Where should I visit on a self-drive holiday in Chile?Mary Anne Nelson - Travel Consultant
Our Real Latin America Expert
Mary Anne Nelson - Travel Consultant
Born in the Atacama Desert in northern Chile, Mary’s insider knowledge and dry sense of humour make her a highly valued member of the Tailor-made team.
Recently I took one of the best trips I've ever done throughout many years of travel in Latin America, in a big 4WD, whizzing over both paved and unpaved roads in the northern part of the Chilean and Argentine lake districts, beneath the snowy presence of majestic volcanoes and ancient, deep-green trees, the landscape dotted with pristine lakes and the odd cow here and there to remind you that you aren't in a fairytale. If I had to recommend one route for a self-drive holiday, it would have to be this one.
Hiring a car abroad can be a bit daunting, but don’t allow nerves to get the better of you; driving in Chile and Argentina is easy – as long as you steer clear of the capital cities – and you will be rewarded with breathtaking scenery at every turn.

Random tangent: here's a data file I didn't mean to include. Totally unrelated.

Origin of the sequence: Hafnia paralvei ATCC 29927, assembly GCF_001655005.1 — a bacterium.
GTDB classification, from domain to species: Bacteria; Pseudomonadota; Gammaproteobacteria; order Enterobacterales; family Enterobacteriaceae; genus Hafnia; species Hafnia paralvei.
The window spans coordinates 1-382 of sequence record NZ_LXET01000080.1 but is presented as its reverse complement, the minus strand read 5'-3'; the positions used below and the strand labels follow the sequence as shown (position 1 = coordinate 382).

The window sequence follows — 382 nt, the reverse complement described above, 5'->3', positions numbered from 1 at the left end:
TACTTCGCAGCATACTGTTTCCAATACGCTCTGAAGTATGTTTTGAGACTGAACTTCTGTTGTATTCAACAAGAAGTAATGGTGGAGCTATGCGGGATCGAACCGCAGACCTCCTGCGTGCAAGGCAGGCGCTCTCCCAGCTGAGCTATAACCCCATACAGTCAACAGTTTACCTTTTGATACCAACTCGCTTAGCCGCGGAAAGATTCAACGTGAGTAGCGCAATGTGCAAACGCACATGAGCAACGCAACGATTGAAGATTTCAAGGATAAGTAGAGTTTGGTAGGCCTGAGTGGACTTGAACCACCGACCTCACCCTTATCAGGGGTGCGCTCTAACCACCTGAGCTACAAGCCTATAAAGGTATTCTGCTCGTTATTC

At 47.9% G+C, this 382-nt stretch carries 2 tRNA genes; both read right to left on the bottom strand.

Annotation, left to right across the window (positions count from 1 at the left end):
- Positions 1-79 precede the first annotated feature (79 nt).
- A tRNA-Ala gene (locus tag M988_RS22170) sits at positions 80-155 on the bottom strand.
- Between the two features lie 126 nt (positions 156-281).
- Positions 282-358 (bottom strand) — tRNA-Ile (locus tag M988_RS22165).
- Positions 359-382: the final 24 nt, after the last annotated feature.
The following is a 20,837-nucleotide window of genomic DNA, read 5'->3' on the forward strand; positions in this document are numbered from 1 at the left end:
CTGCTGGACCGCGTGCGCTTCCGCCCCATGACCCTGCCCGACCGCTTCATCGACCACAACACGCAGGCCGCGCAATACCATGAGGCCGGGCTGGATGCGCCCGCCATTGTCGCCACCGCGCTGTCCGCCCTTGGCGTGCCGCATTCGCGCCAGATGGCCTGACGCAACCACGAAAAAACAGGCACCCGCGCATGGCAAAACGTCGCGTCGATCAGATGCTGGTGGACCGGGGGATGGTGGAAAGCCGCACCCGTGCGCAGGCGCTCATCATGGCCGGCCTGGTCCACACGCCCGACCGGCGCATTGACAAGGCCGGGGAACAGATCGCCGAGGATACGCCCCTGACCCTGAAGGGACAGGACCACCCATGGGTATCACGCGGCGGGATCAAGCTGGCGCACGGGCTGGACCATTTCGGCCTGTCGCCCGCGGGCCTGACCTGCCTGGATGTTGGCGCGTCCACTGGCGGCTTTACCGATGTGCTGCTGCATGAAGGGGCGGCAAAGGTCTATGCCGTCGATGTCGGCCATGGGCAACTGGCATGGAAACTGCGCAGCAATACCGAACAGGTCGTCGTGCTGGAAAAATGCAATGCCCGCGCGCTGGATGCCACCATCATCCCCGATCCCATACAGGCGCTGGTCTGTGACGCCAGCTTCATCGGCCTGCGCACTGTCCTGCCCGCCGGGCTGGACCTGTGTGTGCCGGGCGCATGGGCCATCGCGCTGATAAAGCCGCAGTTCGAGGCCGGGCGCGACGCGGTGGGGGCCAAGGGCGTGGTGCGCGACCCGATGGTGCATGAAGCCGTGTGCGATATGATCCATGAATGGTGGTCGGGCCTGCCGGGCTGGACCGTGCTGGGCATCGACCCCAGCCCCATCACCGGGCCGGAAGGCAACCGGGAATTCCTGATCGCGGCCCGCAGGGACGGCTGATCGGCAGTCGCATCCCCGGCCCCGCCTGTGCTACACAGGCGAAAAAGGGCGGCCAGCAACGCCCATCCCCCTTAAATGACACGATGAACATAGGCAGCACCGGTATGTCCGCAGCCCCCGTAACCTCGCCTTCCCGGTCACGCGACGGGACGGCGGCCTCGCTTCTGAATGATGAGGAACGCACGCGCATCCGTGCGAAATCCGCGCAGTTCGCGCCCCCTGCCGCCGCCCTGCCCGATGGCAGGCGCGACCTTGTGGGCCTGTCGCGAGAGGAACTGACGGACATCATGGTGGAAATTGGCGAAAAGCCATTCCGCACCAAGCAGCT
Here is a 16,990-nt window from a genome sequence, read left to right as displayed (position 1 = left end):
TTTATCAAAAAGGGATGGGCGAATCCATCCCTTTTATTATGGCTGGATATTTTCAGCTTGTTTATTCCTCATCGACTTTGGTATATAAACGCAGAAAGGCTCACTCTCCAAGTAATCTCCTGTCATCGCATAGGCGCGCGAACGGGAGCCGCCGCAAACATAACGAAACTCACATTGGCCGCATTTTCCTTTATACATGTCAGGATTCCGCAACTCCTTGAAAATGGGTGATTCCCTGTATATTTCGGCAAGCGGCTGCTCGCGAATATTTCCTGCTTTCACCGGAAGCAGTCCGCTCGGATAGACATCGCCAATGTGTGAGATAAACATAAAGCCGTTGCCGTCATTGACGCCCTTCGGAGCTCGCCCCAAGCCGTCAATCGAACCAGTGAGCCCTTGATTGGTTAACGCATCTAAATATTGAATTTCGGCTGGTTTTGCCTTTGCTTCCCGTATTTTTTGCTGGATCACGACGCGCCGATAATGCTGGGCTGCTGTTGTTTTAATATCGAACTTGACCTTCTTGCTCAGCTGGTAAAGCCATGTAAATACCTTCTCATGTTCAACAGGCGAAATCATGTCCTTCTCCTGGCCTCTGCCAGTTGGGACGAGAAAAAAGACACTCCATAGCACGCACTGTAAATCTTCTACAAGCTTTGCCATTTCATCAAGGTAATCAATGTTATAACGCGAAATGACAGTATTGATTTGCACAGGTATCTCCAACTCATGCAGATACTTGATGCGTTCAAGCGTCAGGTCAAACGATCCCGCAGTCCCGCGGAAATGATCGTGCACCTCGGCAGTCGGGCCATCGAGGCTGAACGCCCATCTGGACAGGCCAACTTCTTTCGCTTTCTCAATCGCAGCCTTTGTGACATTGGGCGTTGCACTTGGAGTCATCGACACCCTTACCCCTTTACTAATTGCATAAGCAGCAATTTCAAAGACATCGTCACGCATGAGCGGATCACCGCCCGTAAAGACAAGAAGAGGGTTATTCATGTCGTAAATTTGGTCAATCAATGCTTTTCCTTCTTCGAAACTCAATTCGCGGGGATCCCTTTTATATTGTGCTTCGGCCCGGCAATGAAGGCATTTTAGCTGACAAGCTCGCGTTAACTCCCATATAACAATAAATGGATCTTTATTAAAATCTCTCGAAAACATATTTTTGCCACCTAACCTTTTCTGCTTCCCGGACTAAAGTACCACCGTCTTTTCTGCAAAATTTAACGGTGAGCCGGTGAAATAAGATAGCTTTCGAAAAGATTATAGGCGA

First, you fly from Santiago to Temuco, where you pick up your car and drive down to the scenic town of Pucón on the shores of the lake Villarrica, with its perfectly cone-shaped volcano of the same name looming over. On the other side of the town, there are glassy rivers perfect for a bit of rafting, as well as mountains galore, offering both long and short trails through the Villarrica and Huerquehue National Parks. Hot springs, such as Huife or Geometricas, invite you to soak your tired muscles after the day's activities.
Continuing further south, you make your way towards Huilo Huilo, a vast private reserve of temperate Valdivian rainforest and roaring rivers in a storybook setting beneath the slopes of the snow-draped summit of Mocho Choshuenco volcano.
A few minutes’ drive from Huilo Huilo, you get to Puerto Fuy on the shores of the Lake Pirihueico where you board a ferry for an idyllic 90-minute glide across the lake's pastel waters to the port on the Argentine side of the intriguingly named Hua Hum Pass. En route, you'll be able to appreciate the views over one of the world's last true wildernesses, with ancient woodland clinging to steep mountain cliffs and a rim of snow-draped volcanoes beyond. After another hour and a half or so you arrive at San Martín de los Andes, on the shores of lake Lacar and already on the borders of the Lanin National Park. Here you can start sampling the juicy beef cuts in a typical parrillada, all washed down with a good Malbec just to get you in the Argentinian mood.